3D planning and kill the Question


My AS groups are well into revision now, and what they really want to do is watch me write model answers in the board, over and over and over. Well, I might manage one a lesson- maybe- but I would much rather they revised in an active way that engaged them with the depth and breadth of the subject matter and created evaluative connections that will help them in the exam.

Kill an exam question

You know that feeling back to school after Easter? Well- so do your learners. The immersion into the final term can be tough and I would argue that we need as practitioners to think hard, and plan well, to engage the disaffected and those nervous about upcoming exams. This activity was a starter- I asked for a volunteer and he then assumed a murder victim posture on the floor. *Much comedy. Another student then drew round him with chalk to get a CSI style outline.


Groups were then asked to assess which of the ‘suspects’ (Sociological theorists) had killed the exam question. By that I meant assess what that theorists would say about the question. They then wrote this on marker cards and placed them on our victim- following which envoy’s from each group decided what order they should go in. The next stage was to write a group work based ‘defence’ which was the evaluation of the original theorist- so for example they wrote about the Marxist CCCs evaluating a Functionalist perspective. This was also reported on cards and placed next to the original theorist. A separate group was writing a case report- which broke down into an introduction and conclusion card. Essentially they were just essay planning in groups- but the focus was on engagement and creating that spark of interest. All the students took notes and some photographs of the crime scene- which they then used in the next task.

3D planning

I firmly believe that answering past question and taking on board Assessment feedback is the best way to revise. To empower my learners- who are mixed ability I like to give them many opportunities in class to plan individually and collaboratively so that they feel confident in their abilities to undertake productive revision at home. I liked the idea of thinking about the question not being a 2D experience, just like life isn’t. In addition to this I also wanted to remove my mostly humanities based learners from their comfort zone to allow them to engage with revision material in a new way where they could produce an end product, this I hoped would not only a valid way of raising evaluative skills but also as a new/different/fun task would bring on board the learners who had not done enough revision over Easter and needed to feel if they started now they could make a difference to their summer exam grade. Thanks is due to @ICTEvangelist for suggesting the actual 3D shape idea, and also to @nik_d_maths for finding me a net for a 14 sided shape!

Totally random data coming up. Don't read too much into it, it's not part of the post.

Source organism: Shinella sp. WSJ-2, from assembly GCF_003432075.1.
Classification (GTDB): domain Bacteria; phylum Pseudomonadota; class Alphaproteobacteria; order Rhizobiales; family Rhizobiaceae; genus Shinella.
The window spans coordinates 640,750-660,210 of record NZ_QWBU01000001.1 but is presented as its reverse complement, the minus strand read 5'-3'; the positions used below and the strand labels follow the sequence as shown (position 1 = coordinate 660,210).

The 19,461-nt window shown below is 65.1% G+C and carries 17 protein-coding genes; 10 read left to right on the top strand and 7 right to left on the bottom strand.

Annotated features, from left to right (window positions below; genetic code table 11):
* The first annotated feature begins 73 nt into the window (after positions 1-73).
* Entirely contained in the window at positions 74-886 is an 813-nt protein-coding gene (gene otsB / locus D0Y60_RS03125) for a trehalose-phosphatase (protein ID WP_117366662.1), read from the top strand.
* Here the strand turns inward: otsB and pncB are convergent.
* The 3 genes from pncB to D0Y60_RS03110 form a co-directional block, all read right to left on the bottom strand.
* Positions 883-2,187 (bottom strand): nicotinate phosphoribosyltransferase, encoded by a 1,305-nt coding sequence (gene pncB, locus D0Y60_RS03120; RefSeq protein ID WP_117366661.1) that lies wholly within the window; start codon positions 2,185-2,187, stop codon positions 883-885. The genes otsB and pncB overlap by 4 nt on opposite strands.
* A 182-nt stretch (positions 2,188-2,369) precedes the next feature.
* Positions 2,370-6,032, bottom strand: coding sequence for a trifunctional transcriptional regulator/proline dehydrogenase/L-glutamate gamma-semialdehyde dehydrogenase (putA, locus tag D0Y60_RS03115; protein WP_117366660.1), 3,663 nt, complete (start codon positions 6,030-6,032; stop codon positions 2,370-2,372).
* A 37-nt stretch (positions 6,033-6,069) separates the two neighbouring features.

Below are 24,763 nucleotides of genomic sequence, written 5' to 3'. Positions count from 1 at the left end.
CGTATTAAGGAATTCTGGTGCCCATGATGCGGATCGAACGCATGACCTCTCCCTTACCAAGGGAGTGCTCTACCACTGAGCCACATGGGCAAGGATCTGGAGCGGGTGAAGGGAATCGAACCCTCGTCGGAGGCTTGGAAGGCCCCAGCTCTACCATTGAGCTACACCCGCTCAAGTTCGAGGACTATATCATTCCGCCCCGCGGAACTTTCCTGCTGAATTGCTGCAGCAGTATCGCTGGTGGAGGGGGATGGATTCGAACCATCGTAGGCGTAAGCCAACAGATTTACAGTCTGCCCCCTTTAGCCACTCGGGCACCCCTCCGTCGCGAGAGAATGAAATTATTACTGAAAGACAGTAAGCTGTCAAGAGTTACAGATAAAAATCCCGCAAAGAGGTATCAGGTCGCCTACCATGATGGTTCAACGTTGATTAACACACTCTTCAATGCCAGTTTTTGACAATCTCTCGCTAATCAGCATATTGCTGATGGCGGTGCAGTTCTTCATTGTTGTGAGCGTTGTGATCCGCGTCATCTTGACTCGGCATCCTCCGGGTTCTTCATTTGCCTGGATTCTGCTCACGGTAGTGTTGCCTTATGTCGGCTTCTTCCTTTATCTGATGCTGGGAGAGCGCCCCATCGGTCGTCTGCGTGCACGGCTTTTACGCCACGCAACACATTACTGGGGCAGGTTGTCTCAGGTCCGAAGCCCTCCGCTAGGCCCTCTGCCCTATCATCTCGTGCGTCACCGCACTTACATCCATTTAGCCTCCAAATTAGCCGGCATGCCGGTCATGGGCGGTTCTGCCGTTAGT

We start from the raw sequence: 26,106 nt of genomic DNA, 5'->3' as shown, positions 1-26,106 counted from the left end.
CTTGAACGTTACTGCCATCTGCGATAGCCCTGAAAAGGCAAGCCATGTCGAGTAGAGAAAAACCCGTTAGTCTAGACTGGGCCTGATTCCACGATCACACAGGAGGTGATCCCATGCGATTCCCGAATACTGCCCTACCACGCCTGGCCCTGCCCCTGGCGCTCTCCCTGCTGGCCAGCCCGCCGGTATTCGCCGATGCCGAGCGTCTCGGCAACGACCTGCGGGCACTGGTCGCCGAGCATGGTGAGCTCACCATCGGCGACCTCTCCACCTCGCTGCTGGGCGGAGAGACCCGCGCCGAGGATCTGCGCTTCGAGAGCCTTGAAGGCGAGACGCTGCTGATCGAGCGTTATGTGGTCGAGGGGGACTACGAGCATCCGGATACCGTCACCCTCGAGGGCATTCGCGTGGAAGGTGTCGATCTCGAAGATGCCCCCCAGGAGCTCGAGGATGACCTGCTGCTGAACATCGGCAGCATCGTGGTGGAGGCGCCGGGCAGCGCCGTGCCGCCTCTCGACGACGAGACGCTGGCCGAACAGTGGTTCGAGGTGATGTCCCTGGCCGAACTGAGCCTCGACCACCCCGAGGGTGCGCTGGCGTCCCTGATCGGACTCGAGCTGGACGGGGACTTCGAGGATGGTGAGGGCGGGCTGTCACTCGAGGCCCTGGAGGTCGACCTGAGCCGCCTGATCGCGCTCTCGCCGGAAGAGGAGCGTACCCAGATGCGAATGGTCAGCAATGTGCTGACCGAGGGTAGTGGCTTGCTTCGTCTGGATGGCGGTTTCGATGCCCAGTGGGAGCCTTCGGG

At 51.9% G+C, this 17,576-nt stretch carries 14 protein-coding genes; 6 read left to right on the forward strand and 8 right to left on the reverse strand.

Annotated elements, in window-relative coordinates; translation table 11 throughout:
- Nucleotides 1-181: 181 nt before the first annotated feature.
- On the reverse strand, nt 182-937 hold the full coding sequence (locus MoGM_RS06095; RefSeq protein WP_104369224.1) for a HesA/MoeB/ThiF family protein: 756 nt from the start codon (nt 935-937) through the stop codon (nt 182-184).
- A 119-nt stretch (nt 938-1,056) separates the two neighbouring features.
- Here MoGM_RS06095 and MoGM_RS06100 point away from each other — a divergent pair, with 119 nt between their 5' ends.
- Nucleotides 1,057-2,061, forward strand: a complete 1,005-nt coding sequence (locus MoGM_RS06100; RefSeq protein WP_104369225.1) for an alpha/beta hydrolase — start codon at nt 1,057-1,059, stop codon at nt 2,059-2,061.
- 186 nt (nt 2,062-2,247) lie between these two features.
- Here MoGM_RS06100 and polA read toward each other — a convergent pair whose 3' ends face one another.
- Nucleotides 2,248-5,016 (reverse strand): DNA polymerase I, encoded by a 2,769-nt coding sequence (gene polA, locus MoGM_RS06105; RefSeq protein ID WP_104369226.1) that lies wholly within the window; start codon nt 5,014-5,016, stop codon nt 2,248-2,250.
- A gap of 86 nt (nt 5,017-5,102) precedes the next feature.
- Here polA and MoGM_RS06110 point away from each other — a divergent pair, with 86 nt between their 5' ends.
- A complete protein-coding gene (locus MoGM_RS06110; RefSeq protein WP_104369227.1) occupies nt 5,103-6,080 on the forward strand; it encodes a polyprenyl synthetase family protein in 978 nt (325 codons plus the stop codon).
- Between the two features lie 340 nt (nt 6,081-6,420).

The shape it’s self is reflective of the P (Point) E (Evidence) E (Evaluate) format which I teach my classes for exam response. They have to repeat this four times, plus intro and conclusion for an essay style response. If you look at the net of the box you can see there are spaces for is to happen- but some of my class, whom I use SOLO with also began making links across the points and and using the knowledge to think in an abstract way. I need to think more about the shape of the net to encourage this to happen amongst learners of all abilities as it has great potential.

All of my learners managed to fill in the spaces on the net and form a flat essay plan- and only couple didn’t complete making it into a 3D shape. I was pleased that once they had made the boxes the students were keen to use them to make notes, revision cards and mind maps in future lessons.

Whilst this lesson wasn’t perfect- I am aware the boxes were small and a bit fiddly- in terms of engagement it was really successful. I would say all learners were working purposefully and on task for the duration of the lesson. They were able to self differentiate by the theorists that they chose to utilise in the essay plan- however- they were also working to a high level as the activity forced evaluation as a mandatory part of the planning and writing stage. Many learners worked collaboratively during the lesson, and it was a lovely to see my quite grown up learners flushed with pleasure at creating an end product that they were proud of and had value for them.


Exam question planning need not be 2D- our learners are certainly not- and by drawing them into an unconventional task they made excellent progress and felt empowered about the own learning and potential.

8 responses to “3D planning and kill the Question

  1. A fantastic idea to really engage students in active revision. It can be difficult to get students to really immerse themselves in revision when they are tired and stressed. I will definitely be using it with my A Level students when we start our revision. A great way to get students to really embed AO2(AQA Spec) skills throughout their essays in a creative way. Thank you! 🙂

      • I have now done this activity with two A2 classes and they loved it! I adapted it slightly so that students had to fill the body to outline what Marxists say about religion and then used different coloured card to evaluate each point made to ‘kill the question’. I wanted students to focus on evaluating specific points as they can often use ‘however’ but not actually evaluate the last point they made. The 3D plan really helped them focus on structure and writing good introductions and conclusions which we have also been working on. Thanks for this great idea!

  2. Pingback: 3D Planning | experimentalteacher·

  3. Pingback: Killing the question, becoming more | Mrs E's Literacy Daydreams·

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